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Cuomo insists new Tappan Zee Bridge hasn't been delayed
Gov. Andrew M. Cuomo didn't particularly agree with a reporter's characterization of negotiations between the state and federal transportation officials over a loan that will help pay for the replacement of the Tappan Zee Bridge.
“Who said it’s delayed?” Cuomo said when Newsday reporter Meghan Murphy asked the governor during a Tuesday stop in Nanuet about the state's request for a nearly $2 billion federal loan to build a dual-span replacement for the Tappan Zee.
The governor's irritation is understandable.
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In 2012, his administration was saying that construction on the $3.9 billion bridge could begin in December 2012. That timetable was revised to later in 2013.
The state is still waiting to find out whether it has been approved for one of the low-interest loans that the feds hand out to states and cities looking to repair aging bridges and tunnels.
New York has plenty of company. In all, there are 28 projects from across the nation vying for a portion of the $17 billion in federal funds available.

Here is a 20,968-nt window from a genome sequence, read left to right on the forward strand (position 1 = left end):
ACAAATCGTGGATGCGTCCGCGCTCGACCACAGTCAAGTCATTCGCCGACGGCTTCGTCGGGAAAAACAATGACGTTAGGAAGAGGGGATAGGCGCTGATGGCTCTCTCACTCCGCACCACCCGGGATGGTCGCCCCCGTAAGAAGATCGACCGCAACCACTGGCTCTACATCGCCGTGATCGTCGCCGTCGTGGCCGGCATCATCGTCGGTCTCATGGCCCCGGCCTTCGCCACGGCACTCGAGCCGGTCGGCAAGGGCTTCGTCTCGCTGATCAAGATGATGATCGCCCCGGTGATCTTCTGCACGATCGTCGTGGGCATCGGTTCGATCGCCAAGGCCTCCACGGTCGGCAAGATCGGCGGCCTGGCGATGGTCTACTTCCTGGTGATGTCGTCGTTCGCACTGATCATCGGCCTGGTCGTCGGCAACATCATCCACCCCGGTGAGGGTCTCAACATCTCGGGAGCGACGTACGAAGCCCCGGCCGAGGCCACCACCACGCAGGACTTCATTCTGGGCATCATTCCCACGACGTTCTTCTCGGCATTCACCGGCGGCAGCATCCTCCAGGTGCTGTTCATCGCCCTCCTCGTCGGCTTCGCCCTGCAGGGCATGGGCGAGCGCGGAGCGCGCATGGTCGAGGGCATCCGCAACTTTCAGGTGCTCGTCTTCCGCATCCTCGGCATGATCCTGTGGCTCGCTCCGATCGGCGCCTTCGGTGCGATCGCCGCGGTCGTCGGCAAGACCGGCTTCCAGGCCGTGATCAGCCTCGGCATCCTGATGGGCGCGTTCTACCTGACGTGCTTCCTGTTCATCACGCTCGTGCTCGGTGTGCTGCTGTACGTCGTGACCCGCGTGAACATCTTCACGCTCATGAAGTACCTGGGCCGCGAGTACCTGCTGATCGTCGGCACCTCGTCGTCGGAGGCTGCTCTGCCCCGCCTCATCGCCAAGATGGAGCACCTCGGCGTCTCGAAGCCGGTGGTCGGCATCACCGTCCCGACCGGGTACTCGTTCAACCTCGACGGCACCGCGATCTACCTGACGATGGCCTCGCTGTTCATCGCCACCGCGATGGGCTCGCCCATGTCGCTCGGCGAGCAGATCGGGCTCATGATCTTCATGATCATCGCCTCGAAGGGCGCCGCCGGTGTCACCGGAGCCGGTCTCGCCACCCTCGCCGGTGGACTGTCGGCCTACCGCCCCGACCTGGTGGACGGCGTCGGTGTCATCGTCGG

The state's loan request didn't make it onto Tuesday agenda for the U.S. Department of Transportation panel that considers loan applications. There has been no word on whether it will be on March's agenda.
Cuomo assured reporters not to read too much into the -- dare we say it -- delay out of Washington.
"We haven't heard from them yet,” Cuomo said. “We haven't heard any bad news, either. We're crossing our fingers."
And the governor took a moment to remind reporters that the bridge’s estimated cost came in some $1 billion less than many expected, meaning a savings for bridge users once a new toll is decided.
"The Tappan Zee is a remarkable story thus far about what government can do,” he said. “We've made remarkable progress in a year."